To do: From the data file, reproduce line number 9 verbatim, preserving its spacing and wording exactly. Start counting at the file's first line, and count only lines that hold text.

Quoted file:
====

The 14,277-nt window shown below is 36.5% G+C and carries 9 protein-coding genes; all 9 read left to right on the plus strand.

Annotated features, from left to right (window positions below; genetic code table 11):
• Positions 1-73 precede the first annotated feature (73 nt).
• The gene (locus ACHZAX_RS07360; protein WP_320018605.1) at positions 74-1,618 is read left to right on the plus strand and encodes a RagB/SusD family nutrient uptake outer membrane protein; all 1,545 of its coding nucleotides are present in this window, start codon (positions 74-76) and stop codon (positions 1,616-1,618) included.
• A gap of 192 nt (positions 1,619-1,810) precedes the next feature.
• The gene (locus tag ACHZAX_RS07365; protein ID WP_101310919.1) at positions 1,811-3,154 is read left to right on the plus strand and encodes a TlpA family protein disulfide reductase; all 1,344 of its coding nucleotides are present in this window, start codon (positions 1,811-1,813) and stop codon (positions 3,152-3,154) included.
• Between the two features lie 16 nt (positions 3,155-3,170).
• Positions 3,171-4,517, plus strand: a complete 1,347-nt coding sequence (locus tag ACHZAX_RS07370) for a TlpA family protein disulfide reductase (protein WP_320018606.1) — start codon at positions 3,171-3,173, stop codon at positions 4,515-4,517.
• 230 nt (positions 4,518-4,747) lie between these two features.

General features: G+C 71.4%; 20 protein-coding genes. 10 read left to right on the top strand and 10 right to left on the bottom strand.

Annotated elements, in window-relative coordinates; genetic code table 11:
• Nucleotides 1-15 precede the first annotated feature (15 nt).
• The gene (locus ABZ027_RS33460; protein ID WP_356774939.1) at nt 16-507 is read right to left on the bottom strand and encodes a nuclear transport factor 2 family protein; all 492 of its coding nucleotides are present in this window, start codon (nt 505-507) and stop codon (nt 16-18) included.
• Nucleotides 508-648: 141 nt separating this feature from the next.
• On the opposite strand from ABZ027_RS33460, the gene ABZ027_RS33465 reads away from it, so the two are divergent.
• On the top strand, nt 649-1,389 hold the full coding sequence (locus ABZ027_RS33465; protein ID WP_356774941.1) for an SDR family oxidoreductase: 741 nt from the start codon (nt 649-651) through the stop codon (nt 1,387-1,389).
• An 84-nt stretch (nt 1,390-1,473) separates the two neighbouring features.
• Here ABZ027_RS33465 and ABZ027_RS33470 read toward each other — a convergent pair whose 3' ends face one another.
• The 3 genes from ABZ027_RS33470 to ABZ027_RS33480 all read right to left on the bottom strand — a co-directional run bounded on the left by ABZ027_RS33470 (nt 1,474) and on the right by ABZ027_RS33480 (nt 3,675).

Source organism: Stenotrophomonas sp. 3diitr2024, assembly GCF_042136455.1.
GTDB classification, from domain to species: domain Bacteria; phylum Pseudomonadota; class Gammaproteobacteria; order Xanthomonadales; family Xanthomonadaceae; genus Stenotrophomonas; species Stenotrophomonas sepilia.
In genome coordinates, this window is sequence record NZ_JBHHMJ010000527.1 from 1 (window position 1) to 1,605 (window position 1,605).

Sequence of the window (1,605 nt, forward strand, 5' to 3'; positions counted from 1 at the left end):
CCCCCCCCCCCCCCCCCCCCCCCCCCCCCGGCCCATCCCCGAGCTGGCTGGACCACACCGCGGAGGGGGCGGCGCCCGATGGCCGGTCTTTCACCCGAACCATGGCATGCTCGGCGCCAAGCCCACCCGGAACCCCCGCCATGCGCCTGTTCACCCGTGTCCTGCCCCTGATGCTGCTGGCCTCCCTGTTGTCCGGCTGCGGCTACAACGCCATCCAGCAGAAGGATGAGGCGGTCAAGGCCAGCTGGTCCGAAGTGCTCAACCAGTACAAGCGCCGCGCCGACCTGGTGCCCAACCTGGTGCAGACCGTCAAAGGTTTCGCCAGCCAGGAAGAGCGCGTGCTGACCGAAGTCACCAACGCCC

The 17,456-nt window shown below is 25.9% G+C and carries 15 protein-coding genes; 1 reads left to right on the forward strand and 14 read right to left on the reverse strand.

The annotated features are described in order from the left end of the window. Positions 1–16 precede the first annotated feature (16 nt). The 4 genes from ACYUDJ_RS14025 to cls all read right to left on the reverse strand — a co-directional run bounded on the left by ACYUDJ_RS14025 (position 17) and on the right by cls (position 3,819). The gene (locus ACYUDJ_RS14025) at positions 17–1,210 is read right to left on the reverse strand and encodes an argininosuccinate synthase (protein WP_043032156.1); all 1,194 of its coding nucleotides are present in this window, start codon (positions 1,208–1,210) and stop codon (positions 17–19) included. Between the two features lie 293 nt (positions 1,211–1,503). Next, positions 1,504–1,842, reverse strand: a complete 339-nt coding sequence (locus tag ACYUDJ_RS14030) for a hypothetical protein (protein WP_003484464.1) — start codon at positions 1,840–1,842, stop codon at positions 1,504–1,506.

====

• 230 nt (positions 4,518-4,747) lie between these two features.